Get the latest updates as we post them — right on your browser

. Last Updated: 07/27/2016

Agitated Agassi Continues to Lose

WASHINGTON -- Just days before his Olympic debut, Andre Agassi is a nervous wreck, his game and confidence completely shot.

After another embarrassing performance, Agassi chewed his nails and answered questions with vacant eyes as he tried to explain the latest episode in a 3 1/2-month freefall -- a 6-7 (7-2), 6-0, 6-2 loss to 15th-seeded Patrick Rafter on Wednesday night in the Legg Mason Classic.

"He picked it up, and I didn't answer," said the top seed and defending champion.

Playing in only his seventh match since the beginning of April, including a miserable first-round loss to qualifier Doug Flach at Wimbledon, Agassi actually began the match in classic form. He hit two return winners and broke the Australian in the opening game.

But it was downhill from there. Agassi hit four unforced errors to let Rafter break back in the eighth game. When Agassi was broken to start the second set, he tossed his racket 5 meters into the air and seemed to give up.

"I just made some errors, a kind of donation service game. That was the third time in a row that I'd lost my serve, and I never quite recovered from that," Agassi said. "I wasn't able to turn it around before it got worse."

After that, Agassi's game lost all intensity. He barely moved his legs in his efforts to get to Rafter's string of aces and service winners. Agassi hit three more unforced errors as he was broken at love to start the third set. Rafter, who hadn't beaten Agassi in four previous meetings, served the last of his 21 aces to seal the match.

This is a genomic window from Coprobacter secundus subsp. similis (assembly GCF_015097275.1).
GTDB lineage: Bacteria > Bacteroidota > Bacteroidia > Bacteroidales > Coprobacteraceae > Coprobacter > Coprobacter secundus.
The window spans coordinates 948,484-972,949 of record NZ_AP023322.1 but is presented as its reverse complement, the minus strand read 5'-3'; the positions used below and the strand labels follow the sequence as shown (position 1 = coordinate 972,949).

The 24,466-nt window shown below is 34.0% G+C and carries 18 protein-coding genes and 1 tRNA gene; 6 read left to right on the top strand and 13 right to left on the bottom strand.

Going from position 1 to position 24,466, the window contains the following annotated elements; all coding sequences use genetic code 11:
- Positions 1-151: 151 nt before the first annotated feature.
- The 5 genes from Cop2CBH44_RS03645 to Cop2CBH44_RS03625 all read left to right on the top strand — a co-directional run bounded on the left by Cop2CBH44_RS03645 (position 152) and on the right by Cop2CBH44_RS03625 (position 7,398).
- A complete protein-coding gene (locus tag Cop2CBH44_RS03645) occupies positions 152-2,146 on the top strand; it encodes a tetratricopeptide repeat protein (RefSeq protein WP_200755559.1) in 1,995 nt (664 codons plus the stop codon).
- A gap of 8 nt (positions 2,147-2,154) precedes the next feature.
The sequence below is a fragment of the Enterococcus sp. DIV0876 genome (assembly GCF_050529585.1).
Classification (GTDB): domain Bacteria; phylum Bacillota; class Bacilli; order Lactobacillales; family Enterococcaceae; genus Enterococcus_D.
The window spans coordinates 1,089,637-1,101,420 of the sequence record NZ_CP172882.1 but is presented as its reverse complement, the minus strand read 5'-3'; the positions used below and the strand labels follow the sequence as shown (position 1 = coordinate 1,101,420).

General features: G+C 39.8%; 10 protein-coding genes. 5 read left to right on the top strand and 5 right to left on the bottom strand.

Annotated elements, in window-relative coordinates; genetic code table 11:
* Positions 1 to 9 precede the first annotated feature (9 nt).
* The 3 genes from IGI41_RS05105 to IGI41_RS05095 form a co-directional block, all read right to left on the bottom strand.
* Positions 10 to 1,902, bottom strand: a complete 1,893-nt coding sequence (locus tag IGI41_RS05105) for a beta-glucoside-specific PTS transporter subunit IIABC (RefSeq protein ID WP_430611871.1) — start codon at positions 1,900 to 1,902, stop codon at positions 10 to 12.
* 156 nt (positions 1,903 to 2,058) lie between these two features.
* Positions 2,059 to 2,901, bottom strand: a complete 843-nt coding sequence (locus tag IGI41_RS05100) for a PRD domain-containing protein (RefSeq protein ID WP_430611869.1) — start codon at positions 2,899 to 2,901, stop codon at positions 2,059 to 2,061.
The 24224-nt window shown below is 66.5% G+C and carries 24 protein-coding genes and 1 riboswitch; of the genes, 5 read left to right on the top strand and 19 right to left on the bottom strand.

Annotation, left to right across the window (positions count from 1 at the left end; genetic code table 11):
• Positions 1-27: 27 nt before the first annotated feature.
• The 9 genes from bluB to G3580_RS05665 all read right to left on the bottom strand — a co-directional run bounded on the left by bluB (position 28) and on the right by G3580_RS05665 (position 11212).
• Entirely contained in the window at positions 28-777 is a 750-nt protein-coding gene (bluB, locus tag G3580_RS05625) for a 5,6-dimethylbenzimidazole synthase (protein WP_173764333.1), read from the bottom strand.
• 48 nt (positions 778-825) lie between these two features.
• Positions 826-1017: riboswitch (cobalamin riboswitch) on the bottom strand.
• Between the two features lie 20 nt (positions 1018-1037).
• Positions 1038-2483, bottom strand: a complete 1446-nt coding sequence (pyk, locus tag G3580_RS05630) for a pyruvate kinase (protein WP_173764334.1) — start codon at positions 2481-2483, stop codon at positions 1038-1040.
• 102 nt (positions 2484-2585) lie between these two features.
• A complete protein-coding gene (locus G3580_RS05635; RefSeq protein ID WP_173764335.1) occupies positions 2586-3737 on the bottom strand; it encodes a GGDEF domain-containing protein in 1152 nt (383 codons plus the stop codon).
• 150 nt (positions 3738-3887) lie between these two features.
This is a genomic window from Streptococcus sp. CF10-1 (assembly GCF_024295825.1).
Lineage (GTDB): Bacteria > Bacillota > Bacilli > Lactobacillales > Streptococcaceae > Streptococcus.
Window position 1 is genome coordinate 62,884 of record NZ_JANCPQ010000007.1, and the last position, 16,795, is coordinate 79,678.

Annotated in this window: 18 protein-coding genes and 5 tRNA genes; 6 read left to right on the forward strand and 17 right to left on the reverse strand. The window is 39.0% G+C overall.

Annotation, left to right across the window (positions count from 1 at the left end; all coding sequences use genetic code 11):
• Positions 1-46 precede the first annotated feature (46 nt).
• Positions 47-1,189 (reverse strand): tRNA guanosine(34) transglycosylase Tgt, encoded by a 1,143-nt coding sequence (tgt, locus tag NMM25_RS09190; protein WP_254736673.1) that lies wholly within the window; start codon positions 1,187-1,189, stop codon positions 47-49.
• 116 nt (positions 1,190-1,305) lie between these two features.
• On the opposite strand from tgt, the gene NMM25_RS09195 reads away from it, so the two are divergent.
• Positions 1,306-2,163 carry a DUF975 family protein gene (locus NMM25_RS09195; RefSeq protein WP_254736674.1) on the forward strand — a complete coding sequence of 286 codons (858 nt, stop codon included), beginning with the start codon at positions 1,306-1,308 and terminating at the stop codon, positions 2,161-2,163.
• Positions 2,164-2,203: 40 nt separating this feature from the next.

Another American enduring lean times is Jim Courier, who followed a first-round Wimbledon loss with a 6-4, 6-4 defeat to South African qualifier Neville Godwin in a second-round match Wednesday night.

If he had won, Agassi had planned to play his quarterfinal match Friday afternoon, then fly his private jet to Atlanta for the opening ceremony of the Olympics. He would have returned to Washington on Saturday for the semis. Now, he won't have to rush.

"Tonight was a reflection of [lack of] match play more than anything," Agassi said. "That's why I came here, to get the match play, so something like this hopefully won't happen at the Olympics. And it was good, I got two matches in. And it's all to the good as far as I'm concerned as far as my preparation."

Agassi didn't sound convincing, especially when asked the question that has haunted him throughout his slump: Is the desire still there?

"I can only tell you that it is," he said. "It's not quite as easy as everybody wants to make it seem to live up to an incredible level of tennis week after week, all year 'round. You try to get things turned around again, and it's not easy. I've done it before and I'll do it again, and it doesn't matter what anybody else thinks."


Defending champion and top-seeded Thomas Muster struggled through two tiebreakers to defeat little-known Spanish player Marcos Gorriz at the Mercedes Cup tennis tournament.

Muster needed 2 hours and 7 minutes Wednesday to overcome Gorriz 7-6 (7-5), 7-6 (7-2). He had to fight off three set points in the first set to win.

The 28-year-old Austrian, who won 12 titles in 14 finals in 1995 -- 11 on clay, made numerous unforced errors.

"When you don't do anything for a couple of weeks you just get a little rusty," Muster said.